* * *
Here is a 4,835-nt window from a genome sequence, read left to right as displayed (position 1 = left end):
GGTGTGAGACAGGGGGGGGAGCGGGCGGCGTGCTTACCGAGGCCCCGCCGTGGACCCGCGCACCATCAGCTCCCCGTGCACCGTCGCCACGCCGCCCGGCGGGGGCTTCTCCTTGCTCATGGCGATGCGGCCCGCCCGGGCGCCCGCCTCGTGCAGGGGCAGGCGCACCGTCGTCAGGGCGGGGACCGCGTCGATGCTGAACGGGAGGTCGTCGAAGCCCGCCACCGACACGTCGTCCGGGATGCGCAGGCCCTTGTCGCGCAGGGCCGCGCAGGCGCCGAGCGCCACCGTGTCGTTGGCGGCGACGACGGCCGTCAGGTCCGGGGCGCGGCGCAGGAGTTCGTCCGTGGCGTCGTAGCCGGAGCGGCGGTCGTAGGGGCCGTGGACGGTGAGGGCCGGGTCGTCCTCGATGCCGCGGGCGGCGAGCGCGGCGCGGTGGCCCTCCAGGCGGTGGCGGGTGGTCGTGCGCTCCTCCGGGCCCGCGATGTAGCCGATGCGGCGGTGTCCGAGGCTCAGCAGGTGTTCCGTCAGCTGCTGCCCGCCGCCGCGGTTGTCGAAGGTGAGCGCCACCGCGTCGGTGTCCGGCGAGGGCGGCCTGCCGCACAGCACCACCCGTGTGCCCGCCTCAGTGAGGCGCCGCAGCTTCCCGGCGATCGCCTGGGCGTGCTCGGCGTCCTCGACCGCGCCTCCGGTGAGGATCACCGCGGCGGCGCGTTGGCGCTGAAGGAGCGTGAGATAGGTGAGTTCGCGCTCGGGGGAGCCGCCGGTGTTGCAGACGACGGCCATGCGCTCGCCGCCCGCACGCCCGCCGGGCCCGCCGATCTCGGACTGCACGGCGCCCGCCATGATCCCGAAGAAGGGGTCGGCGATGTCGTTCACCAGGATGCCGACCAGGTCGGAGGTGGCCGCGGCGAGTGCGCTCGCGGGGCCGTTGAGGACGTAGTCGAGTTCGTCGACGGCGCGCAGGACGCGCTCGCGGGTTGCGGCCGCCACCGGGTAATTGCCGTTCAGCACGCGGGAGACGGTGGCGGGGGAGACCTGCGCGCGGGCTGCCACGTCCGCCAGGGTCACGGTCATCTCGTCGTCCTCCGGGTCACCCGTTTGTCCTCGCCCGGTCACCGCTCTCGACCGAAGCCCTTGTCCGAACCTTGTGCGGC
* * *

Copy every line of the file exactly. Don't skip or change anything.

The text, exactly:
Here is a 4,835-nt window from a genome sequence, read left to right as displayed (position 1 = left end):
GGTGTGAGACAGGGGGGGGAGCGGGCGGCGTGCTTACCGAGGCCCCGCCGTGGACCCGCGCACCATCAGCTCCCCGTGCACCGTCGCCACGCCGCCCGGCGGGGGCTTCTCCTTGCTCATGGCGATGCGGCCCGCCCGGGCGCCCGCCTCGTGCAGGGGCAGGCGCACCGTCGTCAGGGCGGGGACCGCGTCGATGCTGAACGGGAGGTCGTCGAAGCCCGCCACCGACACGTCGTCCGGGATGCGCAGGCCCTTGTCGCGCAGGGCCGCGCAGGCGCCGAGCGCCACCGTGTCGTTGGCGGCGACGACGGCCGTCAGGTCCGGGGCGCGGCGCAGGAGTTCGTCCGTGGCGTCGTAGCCGGAGCGGCGGTCGTAGGGGCCGTGGACGGTGAGGGCCGGGTCGTCCTCGATGCCGCGGGCGGCGAGCGCGGCGCGGTGGCCCTCCAGGCGGTGGCGGGTGGTCGTGCGCTCCTCCGGGCCCGCGATGTAGCCGATGCGGCGGTGTCCGAGGCTCAGCAGGTGTTCCGTCAGCTGCTGCCCGCCGCCGCGGTTGTCGAAGGTGAGCGCCACCGCGTCGGTGTCCGGCGAGGGCGGCCTGCCGCACAGCACCACCCGTGTGCCCGCCTCAGTGAGGCGCCGCAGCTTCCCGGCGATCGCCTGGGCGTGCTCGGCGTCCTCGACCGCGCCTCCGGTGAGGATCACCGCGGCGGCGCGTTGGCGCTGAAGGAGCGTGAGATAGGTGAGTTCGCGCTCGGGGGAGCCGCCGGTGTTGCAGACGACGGCCATGCGCTCGCCGCCCGCACGCCCGCCGGGCCCGCCGATCTCGGACTGCACGGCGCCCGCCATGATCCCGAAGAAGGGGTCGGCGATGTCGTTCACCAGGATGCCGACCAGGTCGGAGGTGGCCGCGGCGAGTGCGCTCGCGGGGCCGTTGAGGACGTAGTCGAGTTCGTCGACGGCGCGCAGGACGCGCTCGCGGGTTGCGGCCGCCACCGGGTAATTGCCGTTCAGCACGCGGGAGACGGTGGCGGGGGAGACCTGCGCGCGGGCTGCCACGTCCGCCAGGGTCACGGTCATCTCGTCGTCCTCCGGGTCACCCGTTTGTCCTCGCCCGGTCACCGCTCTCGACCGAAGCCCTTGTCCGAACCTTGTGCGGC